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Old 01-16-2008, 12:41 PM   #1
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Framing a plumb wall in the basement


In the not-too-distant future I hope to be starting the framing of my basement. How does one go about getting a plumb line from the ceiling to the floor? Just an old-school plumb bob and make a mark on the floor I assume? If I get the ceiling cap (or whatever it's called) put up, I just hang something or use a self-leveling laser line to mark the floor?

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Old 01-16-2008, 01:34 PM   #2
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Framing a plumb wall in the basement


For step by step instructions, surf:

http://www.hometips.com/articles/buildwall.html


See its lower page step 3 for "blumb bob" method. For me, I install the 2 x top plates (by screwing upwards into upper ceiling joists), I "guess" at where the bottom 2 x plates should be. Yes. I use 2 x bottom plates with cement floor gasket materail instead of the minimum code 1 x bottom plate. At this point in time, do NOT anchor the bottom plates. Install a few vertical studs (each with same bow direction) and use a long 6 foot level. If needed, kick the bottom plate with a hammer to make the wall vertical vertical level. When vertical level, then install the bottom plate anchor bolts. I use long cement screws for best results.

Some folks like steel stud walls. For basements, I like 2x4s the best.

Hope this helps...

.

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Old 01-16-2008, 01:48 PM   #3
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Framing a plumb wall in the basement


I recently did such a project and used just a plumb bob on a string. I had to do some tweaking of the exact position of the framing so the spots where the plumb bob were hung from ended up "in the middle of nowhere".

I measured from both top (on the joist where the string was fastened) and bottom (the mark I made on the floor) the same amount to get the framing lined up.

I can see the point of a 5 or 6 foot level. I only have a 2 foot level and that was not accurate enough for either level or plumb measurements.

Last edited by AllanJ; 01-16-2008 at 01:54 PM.
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Old 01-16-2008, 01:49 PM   #4
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Framing a plumb wall in the basement


So you're saying that you have 3 inches of 2x4 horizontals between the floor/ceiling and the studs?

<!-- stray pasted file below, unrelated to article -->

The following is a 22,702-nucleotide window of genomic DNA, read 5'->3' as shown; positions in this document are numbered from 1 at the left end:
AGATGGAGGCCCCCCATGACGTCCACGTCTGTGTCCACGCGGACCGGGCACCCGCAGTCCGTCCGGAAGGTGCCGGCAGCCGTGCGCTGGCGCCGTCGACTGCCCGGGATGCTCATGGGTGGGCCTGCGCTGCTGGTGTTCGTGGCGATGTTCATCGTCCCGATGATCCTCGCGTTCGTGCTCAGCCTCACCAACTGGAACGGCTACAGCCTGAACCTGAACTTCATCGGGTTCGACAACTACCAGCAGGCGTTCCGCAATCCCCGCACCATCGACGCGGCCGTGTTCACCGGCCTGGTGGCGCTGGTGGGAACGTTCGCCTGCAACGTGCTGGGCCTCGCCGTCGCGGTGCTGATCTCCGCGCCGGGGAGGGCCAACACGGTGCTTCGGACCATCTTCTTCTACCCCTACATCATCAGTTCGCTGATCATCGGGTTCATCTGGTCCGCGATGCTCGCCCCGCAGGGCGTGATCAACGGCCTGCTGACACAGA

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Old 01-16-2008, 02:31 PM   #5
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Framing a plumb wall in the basement


I don't remember what the IRC (International Residence Code) says about load bearing walls but I used single plate (1-1/2 inches of 2x4 horizontal), pressure treated required at the floor and single top plate (1-1/2 inches of ...) at the ceiling for my framing, all of which was non-load bearing.

One wall of this basement project was directly under a joist, but pipes passed directly under that joist too. I framed the wall with the top plate 1-1/2 inches below the joist, and put 2x4 cripples laid flat (for a total of 3 inches of horizontal 2x4) here and there to hold the framing to the joist and the pipes passed through the gaps left for them.

Last edited by AllanJ; 01-16-2008 at 02:40 PM.
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Old 01-16-2008, 02:46 PM   #6
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Framing a plumb wall in the basement


Ok, that makes sense to me. I've got the pressure treated lumber and 1600 board feet of 2x4s that have been sitting around for me to pay attention to them. Most of it should be straight forward walls and stuff. The 45 degree angled walls I want to do will be trickier. I'm not sure how to marry the studs together so that the drywall has supports at the ends.
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Old 01-16-2008, 08:22 PM   #7
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Framing a plumb wall in the basement


You can plumb walls even with a two foot level. In fact, better than with a 5 or 6 foot level.

Take a 2x4 that reaches from the floor to the ceiling and and a piece of 1x2 to the each end. Tape your 2 foot level to the middle of the long 2x4. Set it against a smooth wall and plumb the level bubble and make a mark on the top and bottom of the wall where the 1x2's touch. Flip the 2x4 left to right and put on the marks.

If the bubble reads level, you are done and can use it as is. If the bubble is off, shim the end of the 2 foot level by loosening the tape and putting a small wedge under it. Test and adjust again and again until it read plumb both ways. The amount of difference of the two lines is double the error.

The 1x2 off-sets the stick from touching the possibly bowed studs that would trick a level set against them. The 1x2 only touches the top and bottom plates.

For 45 degree corners you can rip a 4x4 or a pair of 2x's or there are backing tools like Straitflex's X-Crack.

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